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When schools fail again and again under No Child Left Behind, the endpoint is restructuring. Schools can go charter, undergo state takeover, replace all staff, or follow “any other major restructuring effort.” According to a recent study by the Center on Education Policy in Washington D.C., most California schools choose the latter. And for most, it doesn’t work.

Only 5 percent of restructured California schools boosted test scores enough to get out of the No Child Left Behind dugout, researchers found. Education Week published an article on the study Thursday, noting that the state’s superintendent of public instruction, Jack O’Connell, will soon detail a plan to intervene in 98 school districts that have repeatedly missed No Child Left Behind targets.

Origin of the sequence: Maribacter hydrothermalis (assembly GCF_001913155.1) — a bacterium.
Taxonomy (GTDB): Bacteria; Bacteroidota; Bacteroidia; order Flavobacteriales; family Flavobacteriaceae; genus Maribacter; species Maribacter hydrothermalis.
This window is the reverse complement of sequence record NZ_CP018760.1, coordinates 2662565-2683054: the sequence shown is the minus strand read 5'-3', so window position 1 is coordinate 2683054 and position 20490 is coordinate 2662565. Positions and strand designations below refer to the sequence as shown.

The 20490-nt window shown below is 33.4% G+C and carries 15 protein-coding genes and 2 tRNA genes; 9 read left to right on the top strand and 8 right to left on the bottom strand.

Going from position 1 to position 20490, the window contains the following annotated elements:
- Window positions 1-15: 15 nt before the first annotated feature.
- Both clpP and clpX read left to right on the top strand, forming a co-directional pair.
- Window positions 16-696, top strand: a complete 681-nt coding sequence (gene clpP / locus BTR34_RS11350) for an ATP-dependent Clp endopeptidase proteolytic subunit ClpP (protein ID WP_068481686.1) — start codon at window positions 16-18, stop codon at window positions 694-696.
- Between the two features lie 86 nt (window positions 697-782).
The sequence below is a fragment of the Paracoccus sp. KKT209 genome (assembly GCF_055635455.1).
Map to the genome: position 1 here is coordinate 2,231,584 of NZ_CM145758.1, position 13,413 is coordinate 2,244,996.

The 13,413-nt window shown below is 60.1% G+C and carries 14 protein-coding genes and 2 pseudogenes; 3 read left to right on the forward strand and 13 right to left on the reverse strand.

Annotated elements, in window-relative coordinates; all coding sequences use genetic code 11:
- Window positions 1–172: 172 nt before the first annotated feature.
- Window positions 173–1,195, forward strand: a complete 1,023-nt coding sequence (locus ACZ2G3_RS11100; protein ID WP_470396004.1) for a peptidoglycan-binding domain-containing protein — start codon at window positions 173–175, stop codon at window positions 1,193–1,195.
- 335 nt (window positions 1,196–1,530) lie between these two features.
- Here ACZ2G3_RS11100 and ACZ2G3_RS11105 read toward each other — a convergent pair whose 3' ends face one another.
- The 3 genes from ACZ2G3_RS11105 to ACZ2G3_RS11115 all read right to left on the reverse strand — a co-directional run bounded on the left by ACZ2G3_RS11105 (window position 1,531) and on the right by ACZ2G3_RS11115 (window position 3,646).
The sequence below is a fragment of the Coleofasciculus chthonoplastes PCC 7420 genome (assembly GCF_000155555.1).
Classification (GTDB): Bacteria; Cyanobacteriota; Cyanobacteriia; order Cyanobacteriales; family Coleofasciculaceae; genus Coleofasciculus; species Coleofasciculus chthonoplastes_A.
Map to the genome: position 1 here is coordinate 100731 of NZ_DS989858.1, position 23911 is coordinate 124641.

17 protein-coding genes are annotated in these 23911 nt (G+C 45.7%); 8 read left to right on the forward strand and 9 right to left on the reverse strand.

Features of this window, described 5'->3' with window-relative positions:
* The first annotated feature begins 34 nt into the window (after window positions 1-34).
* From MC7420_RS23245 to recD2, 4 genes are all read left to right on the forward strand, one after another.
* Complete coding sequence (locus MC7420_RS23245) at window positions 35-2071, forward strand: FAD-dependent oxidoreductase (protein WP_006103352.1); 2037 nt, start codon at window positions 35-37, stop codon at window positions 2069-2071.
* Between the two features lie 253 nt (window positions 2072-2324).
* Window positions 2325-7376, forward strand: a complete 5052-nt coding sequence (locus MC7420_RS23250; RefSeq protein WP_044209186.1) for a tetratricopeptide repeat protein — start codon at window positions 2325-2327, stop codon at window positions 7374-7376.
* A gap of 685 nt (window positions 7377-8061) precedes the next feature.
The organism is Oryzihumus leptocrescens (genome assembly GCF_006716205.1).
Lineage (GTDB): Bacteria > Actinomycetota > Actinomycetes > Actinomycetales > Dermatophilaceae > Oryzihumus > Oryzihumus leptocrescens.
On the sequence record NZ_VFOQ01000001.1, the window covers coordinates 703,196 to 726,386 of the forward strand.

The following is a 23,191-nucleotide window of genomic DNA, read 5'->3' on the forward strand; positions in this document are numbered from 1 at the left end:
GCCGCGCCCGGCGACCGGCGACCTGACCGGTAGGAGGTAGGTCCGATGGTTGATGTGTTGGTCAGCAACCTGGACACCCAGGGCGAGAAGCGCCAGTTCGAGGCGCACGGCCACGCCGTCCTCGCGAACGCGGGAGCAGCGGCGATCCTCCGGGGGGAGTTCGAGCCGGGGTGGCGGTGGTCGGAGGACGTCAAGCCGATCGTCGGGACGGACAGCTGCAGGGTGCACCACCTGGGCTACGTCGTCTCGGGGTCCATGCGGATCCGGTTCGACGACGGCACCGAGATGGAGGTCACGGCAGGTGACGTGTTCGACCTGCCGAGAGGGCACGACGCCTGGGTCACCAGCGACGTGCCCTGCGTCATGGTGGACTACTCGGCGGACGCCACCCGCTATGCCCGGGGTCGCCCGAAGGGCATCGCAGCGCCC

EMILY ALPERT

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